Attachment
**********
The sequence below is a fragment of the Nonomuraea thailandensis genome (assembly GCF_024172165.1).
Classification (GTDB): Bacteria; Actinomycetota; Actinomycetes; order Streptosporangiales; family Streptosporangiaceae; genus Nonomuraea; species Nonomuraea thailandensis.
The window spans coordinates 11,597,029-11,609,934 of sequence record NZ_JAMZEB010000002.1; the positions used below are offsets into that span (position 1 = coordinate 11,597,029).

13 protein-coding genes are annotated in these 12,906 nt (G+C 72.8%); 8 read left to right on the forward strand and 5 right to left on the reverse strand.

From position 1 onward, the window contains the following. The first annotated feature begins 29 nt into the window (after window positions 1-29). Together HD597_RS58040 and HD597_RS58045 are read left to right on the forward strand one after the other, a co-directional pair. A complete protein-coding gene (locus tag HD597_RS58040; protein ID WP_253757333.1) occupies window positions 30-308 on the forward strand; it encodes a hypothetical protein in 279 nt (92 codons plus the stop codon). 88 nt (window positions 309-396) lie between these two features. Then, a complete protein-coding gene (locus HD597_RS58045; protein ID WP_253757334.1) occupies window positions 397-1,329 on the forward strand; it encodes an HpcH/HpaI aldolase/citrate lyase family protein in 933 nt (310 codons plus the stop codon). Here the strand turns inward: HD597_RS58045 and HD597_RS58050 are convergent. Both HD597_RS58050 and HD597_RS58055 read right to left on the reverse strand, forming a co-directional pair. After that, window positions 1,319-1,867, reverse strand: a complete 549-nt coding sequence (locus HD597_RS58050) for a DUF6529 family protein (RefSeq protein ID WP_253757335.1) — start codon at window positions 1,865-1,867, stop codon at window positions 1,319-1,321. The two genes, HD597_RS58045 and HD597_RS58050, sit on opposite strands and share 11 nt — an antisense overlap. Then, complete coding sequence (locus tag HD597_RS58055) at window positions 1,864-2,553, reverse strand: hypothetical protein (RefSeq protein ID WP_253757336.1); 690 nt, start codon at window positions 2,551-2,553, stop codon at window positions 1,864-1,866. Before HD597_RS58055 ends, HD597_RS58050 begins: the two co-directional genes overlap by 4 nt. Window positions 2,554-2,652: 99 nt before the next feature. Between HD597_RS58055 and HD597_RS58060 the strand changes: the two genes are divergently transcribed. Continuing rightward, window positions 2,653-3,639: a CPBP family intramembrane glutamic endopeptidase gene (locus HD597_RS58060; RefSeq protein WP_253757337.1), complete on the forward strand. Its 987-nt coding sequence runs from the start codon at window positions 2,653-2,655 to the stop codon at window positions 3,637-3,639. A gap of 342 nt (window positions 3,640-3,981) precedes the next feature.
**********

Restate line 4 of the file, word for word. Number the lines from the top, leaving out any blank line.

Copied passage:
13 protein-coding genes are annotated in these 12,906 nt (G+C 72.8%); 8 read left to right on the forward strand and 5 right to left on the reverse strand.